My laptop’s desktop is crowded with folders of bird photos. I started my lifetime bird list several months ago, and then fell way behind in posting the photos. I hope to catch up little by little in the coming weeks.
One of my folders I titled “Ducks in a tree.”
I first saw ducks in the trees in March of 2010, our first spring in this house. I assumed they were Mallard ducks, and the poor quality photo I managed to take did little to discount that theory.
I saw the ducks in the trees again this year and I was going to put together a post with recent Mallard duck photos from my walks at the Voice of America park, and my photos of the ducks in the tree that I took about a month ago.
This time I was using my new zoom lens, and the ducks accommodated me by landing in a big Sycamore tree close to our house.
I’m not bird expert, as you’ve probably guessed by now, but even I could tell upon closer examination that this duck with its white markings did not look like the Mallard ducks I had photographed at the VOA.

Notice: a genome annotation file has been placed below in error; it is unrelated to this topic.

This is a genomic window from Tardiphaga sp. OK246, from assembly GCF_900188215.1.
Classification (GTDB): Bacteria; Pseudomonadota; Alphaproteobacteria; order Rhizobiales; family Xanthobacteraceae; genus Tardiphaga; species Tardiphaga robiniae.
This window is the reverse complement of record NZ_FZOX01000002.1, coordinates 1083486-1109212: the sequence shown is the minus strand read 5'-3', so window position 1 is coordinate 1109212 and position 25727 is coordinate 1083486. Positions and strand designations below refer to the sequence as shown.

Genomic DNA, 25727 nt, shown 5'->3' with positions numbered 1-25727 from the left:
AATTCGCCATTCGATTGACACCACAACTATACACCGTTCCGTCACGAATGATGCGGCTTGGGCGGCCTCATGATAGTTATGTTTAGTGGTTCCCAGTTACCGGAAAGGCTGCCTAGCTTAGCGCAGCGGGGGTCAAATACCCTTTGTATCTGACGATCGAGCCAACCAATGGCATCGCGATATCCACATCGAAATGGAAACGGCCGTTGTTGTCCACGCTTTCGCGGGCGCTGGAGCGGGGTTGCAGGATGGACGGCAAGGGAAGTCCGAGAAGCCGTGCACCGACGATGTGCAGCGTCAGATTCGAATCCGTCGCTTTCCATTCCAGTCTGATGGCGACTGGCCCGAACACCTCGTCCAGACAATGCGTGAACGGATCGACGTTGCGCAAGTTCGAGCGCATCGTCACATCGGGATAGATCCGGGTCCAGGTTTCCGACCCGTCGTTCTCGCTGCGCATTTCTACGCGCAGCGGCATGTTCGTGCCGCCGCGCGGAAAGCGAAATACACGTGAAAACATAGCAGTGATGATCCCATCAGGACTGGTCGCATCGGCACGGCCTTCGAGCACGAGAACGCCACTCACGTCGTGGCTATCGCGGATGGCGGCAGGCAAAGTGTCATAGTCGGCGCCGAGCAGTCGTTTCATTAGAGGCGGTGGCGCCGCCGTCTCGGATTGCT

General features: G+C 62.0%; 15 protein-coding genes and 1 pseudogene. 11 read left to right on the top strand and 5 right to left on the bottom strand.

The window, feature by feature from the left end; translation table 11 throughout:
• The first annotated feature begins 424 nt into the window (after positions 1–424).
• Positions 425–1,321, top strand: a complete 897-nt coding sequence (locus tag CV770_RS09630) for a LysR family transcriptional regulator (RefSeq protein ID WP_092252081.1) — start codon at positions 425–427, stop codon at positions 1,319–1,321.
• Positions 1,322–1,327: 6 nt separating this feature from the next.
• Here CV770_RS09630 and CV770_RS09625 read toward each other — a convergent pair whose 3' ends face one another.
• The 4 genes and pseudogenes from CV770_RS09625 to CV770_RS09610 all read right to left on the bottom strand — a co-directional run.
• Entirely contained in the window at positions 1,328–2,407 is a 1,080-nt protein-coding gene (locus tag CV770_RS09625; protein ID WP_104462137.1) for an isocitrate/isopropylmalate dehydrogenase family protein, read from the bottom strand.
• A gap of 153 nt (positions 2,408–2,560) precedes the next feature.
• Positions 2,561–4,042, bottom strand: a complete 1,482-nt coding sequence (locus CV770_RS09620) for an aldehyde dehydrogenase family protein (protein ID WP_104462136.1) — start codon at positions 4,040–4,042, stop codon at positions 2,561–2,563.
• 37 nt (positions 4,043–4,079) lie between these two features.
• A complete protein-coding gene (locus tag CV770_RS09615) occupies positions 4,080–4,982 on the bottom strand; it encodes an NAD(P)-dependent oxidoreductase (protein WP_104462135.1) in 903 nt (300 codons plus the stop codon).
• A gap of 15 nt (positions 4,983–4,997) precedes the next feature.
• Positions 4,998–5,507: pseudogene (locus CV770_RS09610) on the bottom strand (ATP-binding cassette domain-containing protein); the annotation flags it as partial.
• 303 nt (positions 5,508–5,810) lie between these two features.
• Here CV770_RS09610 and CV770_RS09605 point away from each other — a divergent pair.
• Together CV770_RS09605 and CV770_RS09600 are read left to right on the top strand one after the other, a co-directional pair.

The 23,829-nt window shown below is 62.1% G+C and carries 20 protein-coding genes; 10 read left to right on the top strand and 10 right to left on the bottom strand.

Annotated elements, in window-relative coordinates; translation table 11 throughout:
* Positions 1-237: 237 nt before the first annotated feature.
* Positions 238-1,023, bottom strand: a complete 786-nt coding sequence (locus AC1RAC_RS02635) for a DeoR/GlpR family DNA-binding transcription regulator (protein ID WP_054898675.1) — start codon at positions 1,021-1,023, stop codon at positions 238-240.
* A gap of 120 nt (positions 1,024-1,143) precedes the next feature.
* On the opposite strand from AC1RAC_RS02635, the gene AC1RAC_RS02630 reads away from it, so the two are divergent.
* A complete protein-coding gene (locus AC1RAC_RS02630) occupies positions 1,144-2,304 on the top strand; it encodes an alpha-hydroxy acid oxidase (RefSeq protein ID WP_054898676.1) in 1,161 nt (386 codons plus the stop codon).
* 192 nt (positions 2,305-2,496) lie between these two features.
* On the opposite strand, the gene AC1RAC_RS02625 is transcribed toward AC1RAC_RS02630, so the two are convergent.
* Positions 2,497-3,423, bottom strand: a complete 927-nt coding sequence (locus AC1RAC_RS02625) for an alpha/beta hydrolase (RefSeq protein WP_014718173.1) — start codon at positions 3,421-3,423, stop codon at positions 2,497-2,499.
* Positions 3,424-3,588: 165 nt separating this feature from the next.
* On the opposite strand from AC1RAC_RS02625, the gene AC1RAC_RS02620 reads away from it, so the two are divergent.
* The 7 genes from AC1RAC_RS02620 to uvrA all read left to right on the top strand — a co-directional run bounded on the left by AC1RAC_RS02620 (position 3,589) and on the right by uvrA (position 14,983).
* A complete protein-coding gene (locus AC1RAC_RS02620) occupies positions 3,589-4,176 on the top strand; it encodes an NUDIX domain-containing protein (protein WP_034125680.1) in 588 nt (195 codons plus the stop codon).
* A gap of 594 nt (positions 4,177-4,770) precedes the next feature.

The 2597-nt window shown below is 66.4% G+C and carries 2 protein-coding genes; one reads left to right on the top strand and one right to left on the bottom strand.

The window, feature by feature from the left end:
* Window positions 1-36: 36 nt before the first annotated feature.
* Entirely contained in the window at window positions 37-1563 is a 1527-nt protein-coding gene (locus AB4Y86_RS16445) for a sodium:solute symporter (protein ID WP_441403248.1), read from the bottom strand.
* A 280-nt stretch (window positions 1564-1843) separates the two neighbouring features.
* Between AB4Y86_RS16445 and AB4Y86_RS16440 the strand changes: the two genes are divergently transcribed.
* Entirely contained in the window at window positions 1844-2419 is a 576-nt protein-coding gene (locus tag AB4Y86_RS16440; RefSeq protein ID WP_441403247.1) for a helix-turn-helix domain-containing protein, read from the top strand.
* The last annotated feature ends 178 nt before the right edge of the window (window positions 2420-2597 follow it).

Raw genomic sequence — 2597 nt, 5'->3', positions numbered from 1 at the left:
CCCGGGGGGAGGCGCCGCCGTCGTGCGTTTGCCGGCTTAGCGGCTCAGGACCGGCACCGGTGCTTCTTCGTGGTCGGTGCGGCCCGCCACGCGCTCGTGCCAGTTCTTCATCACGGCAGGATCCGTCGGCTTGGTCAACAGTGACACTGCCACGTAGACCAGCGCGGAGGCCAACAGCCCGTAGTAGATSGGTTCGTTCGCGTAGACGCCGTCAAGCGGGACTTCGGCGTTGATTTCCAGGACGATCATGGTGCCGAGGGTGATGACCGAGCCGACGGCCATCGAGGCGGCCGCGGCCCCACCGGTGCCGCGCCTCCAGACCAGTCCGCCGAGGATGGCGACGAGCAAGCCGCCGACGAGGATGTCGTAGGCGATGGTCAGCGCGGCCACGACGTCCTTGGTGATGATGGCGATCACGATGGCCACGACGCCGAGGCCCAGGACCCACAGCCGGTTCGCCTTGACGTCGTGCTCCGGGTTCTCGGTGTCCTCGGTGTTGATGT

This explains to some degree why people were surprised that I saw ducks in the trees. I’m not sure Mallard ducks perch in trees.
But Wood Ducks do. And if you look closely at my photo from 2010, you can see the white diagonal marking on the side of the male duck in the tree. I believe this is the same pair who stopped here before, although I’m pretty sure the garden inspectors I posted about in March are Mallard Ducks.
Like most species, the female Wood Duck isn’t nearly as colorful, although she does wear an interesting mask.
I’m wondering what the feet look like, but from here they look like regular webbed duck feet. It’s amazing that they can stand in the trees.
The female moved around a little bit, gradually getting closer to the male.
I love this photo where she flies up to join him.
It almost seemed like they were speaking to each other. And if truth be known, like most other creatures, they must have a way to communicate. I love watching animal pairs, animal parents, and animal families. Amazing.
Here’s one for my lifetime bird list.